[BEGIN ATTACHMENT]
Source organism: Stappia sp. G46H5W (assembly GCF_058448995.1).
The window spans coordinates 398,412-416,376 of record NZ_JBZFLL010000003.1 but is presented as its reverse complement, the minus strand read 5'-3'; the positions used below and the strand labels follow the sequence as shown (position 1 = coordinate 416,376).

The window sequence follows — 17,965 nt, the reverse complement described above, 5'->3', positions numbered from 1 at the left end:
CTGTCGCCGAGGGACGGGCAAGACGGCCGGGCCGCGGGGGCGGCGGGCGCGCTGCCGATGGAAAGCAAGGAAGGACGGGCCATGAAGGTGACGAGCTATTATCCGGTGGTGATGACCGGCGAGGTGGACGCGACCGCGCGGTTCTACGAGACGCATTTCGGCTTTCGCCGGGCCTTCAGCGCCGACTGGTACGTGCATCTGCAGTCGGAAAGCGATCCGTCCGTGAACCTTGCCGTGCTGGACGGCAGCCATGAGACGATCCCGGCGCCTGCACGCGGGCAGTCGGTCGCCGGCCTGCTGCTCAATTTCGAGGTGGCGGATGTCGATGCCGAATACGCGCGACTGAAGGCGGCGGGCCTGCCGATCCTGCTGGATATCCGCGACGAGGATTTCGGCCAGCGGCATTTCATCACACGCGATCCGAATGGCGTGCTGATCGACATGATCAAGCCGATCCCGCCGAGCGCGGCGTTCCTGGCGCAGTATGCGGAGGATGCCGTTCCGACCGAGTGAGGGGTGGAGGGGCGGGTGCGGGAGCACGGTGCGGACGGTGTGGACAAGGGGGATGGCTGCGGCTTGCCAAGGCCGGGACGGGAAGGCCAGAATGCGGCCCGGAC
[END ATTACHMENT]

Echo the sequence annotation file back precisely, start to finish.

Source organism: Stappia sp. G46H5W (assembly GCF_058448995.1).
The window spans coordinates 398,412-416,376 of record NZ_JBZFLL010000003.1 but is presented as its reverse complement, the minus strand read 5'-3'; the positions used below and the strand labels follow the sequence as shown (position 1 = coordinate 416,376).

The window sequence follows — 17,965 nt, the reverse complement described above, 5'->3', positions numbered from 1 at the left end:
CTGTCGCCGAGGGACGGGCAAGACGGCCGGGCCGCGGGGGCGGCGGGCGCGCTGCCGATGGAAAGCAAGGAAGGACGGGCCATGAAGGTGACGAGCTATTATCCGGTGGTGATGACCGGCGAGGTGGACGCGACCGCGCGGTTCTACGAGACGCATTTCGGCTTTCGCCGGGCCTTCAGCGCCGACTGGTACGTGCATCTGCAGTCGGAAAGCGATCCGTCCGTGAACCTTGCCGTGCTGGACGGCAGCCATGAGACGATCCCGGCGCCTGCACGCGGGCAGTCGGTCGCCGGCCTGCTGCTCAATTTCGAGGTGGCGGATGTCGATGCCGAATACGCGCGACTGAAGGCGGCGGGCCTGCCGATCCTGCTGGATATCCGCGACGAGGATTTCGGCCAGCGGCATTTCATCACACGCGATCCGAATGGCGTGCTGATCGACATGATCAAGCCGATCCCGCCGAGCGCGGCGTTCCTGGCGCAGTATGCGGAGGATGCCGTTCCGACCGAGTGAGGGGTGGAGGGGCGGGTGCGGGAGCACGGTGCGGACGGTGTGGACAAGGGGGATGGCTGCGGCTTGCCAAGGCCGGGACGGGAAGGCCAGAATGCGGCCCGGAC